New Haven will benefit this year from an increase in property-tax revenue, although the contribution to the budget will be minimal.
New Haven’s grand list of taxable property grew $92 million in value, which will bring in an additional $3.6 million in tax revenue for next year’s budget. The 2.4-percent increase is the largest the city has experienced in a non-revaluation year since 1989.
Rob Smuts ’01, the mayor’s deputy chief of staff, said that although the extra revenue is welcome, balancing next year’s budget will still be a very difficult task. The budget is increasing rapidly because of augmented health benefits and pension costs for city employees.
“It’s a help, but it’s a small help”, he said. “It represents less than 1 percent of the budget. It’s good news because without it — and we’ve had basically flat grand list growth since the ’80s — next year’s budget would be even tougher.”
Alderman Philip Voigt, chair of the Board of Aldermen’s Finance Committee, said that in order to maintain its current amount of spending, New Haven would need to see a $4-million increase in its revenues.
“Our major spending priority is public safety,” he said. “It is hard to see if there is any room to cut spending.”
The city also experienced an increase in tax-exempt property — now valued at $2.9 billion — which may place additional strains on the budget. City Assessor Terence Dinnean said that the level of reimbursement required for these tax-exempt properties will exert even more pressure on the federal and state budgets, and he cited constructions at Yale, Southern Connecticut University and Yale-New Haven Hospital as the main contributors to the increase.
But Michael Morand, Yale’s associate vice president of New Haven and State Affairs, said that it is “factually incorrect” to say that the amount of tax-exempt property has increased due to construction at the University. He said the increase in Yale’s campus footprint over the years has been insignificant, while the University’s payments to the city and the state Payment in Lieu of Taxes program have grown at very high rates.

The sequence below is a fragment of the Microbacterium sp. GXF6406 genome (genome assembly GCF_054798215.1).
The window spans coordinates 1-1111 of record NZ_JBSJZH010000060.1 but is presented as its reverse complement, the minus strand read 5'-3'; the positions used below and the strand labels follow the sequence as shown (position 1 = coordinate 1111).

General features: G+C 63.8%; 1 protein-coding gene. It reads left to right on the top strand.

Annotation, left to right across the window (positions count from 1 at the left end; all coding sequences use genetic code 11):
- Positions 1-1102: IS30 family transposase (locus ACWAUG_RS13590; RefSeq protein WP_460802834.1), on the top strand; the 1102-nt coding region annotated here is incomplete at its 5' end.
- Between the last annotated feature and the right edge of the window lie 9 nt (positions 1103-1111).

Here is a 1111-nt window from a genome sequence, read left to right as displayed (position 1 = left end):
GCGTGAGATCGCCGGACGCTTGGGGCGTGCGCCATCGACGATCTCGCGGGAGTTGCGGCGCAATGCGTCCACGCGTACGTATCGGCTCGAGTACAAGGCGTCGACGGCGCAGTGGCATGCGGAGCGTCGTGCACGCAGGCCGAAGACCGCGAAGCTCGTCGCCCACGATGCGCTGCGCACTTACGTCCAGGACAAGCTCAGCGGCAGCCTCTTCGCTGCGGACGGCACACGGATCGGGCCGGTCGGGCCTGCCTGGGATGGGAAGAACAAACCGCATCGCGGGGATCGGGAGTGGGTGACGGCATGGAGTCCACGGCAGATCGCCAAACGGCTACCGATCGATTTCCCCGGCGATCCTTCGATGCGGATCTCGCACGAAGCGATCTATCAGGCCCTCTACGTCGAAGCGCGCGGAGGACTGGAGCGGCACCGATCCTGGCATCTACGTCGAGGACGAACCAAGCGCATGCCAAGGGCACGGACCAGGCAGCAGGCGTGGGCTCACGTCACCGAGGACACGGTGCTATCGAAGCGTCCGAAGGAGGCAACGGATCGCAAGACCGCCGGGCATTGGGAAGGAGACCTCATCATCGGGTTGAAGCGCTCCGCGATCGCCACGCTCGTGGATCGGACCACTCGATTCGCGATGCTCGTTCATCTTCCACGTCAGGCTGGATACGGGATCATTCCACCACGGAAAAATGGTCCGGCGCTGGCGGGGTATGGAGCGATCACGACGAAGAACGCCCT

“Together with our rising property-tax payments, increased voluntary payment and large building-permit fees, this means New Haven’s budget will see $40 million next year because of Yale property, even though the University consumes very few municipal services,” Morand said.
Dinnean attributed a large part of the growth in taxable property to two initiatives undertaken by the assessor’s offices.
The first initiative involved identifying all forms of new construction taking place in the city. Ikea and Pfizer are the two most important new tax contributors, Dinnean said. Other significant new sources of tax revenue include the four-story medical office building on Cedar Street, the Eli luxury apartments at 227 Church St., a new Wal-Mart store and the renovation of a vacant industrial mill in Wooster Square, which was converted into condominiums, Dinnean said.
“A lot of extra revenue came from various renovations which have been going on across the city in the past few years, especially in areas with blighted properties,” Dinnean said.
The second initiative involved requiring businesses to declare their personal property. Dinnean said that 400 businesses that had not previously been in compliance declared their personal property, such as desks, tables, telephones and office equipment. Although Dinnean said it is unlikely that any of these businesses had malicious intents in failing to declare this type of property, their ignorance of statutory regulations stripped New Haven of some much-needed tax revenue.
Another vital factor in raising this years revenue was the 9.4-percent decrease in economic exemption for manufacturers, pharmaceuticals and veterans, Dinnean said. The greatest contributor was Genaissance Pharmaceuticals, who filed for exemption one day late, Dinnean said.
“They had all the information, but there was an oversight,” Dinnean said. “There is a filing date set by the state, and if you miss it, you void your ability to be reimbursed.”